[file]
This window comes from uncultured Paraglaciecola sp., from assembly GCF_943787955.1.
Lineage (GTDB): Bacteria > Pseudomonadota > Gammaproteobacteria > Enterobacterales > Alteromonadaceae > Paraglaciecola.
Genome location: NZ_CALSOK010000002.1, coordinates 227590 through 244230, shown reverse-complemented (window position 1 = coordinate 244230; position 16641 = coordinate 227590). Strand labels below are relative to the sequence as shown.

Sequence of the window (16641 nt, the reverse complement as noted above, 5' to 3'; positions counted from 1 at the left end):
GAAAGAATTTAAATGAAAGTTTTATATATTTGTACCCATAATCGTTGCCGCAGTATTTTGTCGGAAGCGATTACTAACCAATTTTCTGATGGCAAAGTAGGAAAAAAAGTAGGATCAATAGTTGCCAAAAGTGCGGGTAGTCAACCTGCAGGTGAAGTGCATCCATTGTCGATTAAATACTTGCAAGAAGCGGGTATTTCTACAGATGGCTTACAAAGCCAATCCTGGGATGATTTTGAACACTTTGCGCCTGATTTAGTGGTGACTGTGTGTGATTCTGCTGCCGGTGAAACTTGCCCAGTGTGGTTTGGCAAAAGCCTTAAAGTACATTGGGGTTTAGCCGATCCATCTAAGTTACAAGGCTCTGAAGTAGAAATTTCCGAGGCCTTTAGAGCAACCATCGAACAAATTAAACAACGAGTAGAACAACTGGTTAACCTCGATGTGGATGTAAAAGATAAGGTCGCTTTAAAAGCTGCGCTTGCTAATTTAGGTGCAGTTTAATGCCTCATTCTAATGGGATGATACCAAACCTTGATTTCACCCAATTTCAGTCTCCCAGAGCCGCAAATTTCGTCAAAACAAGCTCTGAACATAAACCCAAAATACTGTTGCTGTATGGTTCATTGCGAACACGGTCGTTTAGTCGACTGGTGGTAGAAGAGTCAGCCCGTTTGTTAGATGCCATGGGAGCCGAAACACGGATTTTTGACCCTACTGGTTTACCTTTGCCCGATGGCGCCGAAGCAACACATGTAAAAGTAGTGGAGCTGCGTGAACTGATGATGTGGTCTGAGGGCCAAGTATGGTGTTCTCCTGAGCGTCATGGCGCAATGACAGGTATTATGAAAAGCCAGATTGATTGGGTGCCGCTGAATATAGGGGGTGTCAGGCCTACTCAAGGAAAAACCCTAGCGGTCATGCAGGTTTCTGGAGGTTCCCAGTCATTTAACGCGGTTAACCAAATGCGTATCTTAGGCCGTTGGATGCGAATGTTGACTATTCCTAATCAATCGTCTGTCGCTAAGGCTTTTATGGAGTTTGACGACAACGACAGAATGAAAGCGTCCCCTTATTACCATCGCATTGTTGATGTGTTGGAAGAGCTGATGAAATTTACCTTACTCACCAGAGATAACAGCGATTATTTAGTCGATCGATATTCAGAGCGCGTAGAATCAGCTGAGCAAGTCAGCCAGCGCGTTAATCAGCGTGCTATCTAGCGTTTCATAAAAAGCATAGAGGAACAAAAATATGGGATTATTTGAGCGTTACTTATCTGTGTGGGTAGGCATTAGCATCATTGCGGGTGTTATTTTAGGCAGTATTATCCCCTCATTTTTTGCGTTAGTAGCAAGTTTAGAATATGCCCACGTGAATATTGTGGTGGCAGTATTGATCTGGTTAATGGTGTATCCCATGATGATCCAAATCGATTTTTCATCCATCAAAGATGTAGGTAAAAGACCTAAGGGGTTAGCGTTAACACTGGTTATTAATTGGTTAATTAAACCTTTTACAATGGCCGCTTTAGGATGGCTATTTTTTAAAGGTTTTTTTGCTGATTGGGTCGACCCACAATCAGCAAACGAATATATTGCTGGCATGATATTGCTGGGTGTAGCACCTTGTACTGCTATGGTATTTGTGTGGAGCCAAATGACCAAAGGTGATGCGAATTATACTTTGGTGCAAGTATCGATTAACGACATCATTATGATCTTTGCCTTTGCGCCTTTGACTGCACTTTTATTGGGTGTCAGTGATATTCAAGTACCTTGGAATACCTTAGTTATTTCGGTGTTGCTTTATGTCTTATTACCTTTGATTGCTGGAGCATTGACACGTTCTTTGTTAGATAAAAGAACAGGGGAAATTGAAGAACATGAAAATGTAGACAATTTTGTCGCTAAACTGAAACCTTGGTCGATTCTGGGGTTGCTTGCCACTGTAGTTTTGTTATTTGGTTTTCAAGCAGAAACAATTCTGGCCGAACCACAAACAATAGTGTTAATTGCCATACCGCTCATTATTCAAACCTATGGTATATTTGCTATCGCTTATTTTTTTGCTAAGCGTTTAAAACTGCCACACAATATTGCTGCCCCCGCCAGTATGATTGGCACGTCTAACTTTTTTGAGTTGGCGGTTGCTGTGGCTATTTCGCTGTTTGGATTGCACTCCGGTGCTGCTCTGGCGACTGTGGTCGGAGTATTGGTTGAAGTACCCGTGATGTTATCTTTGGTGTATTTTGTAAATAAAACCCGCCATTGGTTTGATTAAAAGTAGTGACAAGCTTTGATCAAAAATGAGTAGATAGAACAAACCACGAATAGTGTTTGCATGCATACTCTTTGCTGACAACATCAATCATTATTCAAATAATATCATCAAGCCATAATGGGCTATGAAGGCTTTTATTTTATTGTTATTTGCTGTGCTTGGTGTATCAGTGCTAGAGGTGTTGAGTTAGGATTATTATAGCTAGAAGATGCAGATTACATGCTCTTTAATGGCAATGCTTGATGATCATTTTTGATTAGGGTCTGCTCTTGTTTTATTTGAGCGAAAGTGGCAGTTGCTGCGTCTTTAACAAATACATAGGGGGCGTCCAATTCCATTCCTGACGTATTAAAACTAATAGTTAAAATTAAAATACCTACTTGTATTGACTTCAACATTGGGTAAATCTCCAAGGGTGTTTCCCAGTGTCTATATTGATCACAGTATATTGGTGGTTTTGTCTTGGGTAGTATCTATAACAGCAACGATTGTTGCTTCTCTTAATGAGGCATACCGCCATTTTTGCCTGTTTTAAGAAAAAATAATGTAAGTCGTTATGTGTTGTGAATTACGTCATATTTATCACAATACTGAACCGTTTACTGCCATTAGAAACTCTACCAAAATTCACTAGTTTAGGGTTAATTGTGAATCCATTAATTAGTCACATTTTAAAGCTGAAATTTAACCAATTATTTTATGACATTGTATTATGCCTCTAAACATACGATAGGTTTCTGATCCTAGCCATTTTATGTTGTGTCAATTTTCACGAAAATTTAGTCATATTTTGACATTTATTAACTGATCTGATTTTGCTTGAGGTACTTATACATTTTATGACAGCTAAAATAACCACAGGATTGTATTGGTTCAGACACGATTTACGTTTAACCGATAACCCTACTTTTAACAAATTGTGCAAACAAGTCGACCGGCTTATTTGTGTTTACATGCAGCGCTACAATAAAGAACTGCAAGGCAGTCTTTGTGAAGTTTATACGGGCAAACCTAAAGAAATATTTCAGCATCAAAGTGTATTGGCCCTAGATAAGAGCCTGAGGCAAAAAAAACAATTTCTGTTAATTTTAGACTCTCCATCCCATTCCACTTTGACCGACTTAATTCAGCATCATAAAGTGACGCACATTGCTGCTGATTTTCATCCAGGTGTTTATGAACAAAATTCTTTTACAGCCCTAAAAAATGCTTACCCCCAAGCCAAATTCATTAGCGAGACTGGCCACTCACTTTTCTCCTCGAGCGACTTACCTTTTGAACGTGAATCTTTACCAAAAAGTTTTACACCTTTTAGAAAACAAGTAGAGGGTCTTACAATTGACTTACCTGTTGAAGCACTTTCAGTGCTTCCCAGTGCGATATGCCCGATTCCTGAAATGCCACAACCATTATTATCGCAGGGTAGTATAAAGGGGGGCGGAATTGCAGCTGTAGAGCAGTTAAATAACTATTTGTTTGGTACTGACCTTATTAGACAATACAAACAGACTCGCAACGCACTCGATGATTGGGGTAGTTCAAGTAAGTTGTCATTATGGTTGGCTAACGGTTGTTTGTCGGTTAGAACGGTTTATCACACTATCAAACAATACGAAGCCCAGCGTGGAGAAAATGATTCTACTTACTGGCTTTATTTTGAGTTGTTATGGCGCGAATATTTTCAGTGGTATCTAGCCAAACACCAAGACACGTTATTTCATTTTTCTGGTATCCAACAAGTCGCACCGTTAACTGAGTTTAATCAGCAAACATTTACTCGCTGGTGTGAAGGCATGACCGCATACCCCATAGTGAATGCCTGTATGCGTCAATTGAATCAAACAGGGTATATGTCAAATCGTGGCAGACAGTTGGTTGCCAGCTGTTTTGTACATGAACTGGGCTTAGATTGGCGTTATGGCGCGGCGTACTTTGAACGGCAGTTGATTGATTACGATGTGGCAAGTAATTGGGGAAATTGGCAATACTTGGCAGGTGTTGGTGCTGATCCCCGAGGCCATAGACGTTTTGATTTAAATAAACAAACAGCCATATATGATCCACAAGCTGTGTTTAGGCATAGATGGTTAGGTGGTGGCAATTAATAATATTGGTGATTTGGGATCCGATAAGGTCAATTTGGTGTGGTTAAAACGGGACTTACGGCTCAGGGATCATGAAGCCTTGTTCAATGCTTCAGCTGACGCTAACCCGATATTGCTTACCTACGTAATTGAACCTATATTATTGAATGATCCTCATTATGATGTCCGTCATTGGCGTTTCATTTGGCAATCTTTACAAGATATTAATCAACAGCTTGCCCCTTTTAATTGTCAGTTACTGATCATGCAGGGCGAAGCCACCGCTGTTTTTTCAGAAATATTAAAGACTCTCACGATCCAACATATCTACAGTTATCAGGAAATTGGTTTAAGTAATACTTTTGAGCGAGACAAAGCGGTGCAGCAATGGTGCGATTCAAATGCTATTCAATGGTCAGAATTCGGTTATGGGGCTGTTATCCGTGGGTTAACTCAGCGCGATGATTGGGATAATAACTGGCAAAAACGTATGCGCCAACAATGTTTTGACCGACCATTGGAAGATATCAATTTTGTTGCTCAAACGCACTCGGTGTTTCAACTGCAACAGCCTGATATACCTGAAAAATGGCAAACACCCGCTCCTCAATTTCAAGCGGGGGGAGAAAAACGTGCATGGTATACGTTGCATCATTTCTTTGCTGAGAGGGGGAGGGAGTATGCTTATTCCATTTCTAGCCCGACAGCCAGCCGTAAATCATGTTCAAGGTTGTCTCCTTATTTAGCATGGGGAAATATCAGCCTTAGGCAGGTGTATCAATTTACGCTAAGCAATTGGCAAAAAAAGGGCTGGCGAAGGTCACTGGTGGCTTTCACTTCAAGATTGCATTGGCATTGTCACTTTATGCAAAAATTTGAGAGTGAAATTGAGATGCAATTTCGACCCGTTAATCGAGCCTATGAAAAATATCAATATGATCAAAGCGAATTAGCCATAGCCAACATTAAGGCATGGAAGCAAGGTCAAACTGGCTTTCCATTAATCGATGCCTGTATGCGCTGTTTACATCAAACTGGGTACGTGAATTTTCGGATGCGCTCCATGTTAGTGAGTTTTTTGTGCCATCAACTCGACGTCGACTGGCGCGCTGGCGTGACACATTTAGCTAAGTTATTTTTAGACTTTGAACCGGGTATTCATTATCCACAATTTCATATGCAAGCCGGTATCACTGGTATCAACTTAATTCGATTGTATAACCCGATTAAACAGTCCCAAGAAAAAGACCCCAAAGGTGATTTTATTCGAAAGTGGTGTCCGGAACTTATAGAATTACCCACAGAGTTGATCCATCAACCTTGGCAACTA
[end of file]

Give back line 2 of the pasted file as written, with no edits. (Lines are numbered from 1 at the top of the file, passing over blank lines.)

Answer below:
Lineage (GTDB): Bacteria > Pseudomonadota > Gammaproteobacteria > Enterobacterales > Alteromonadaceae > Paraglaciecola.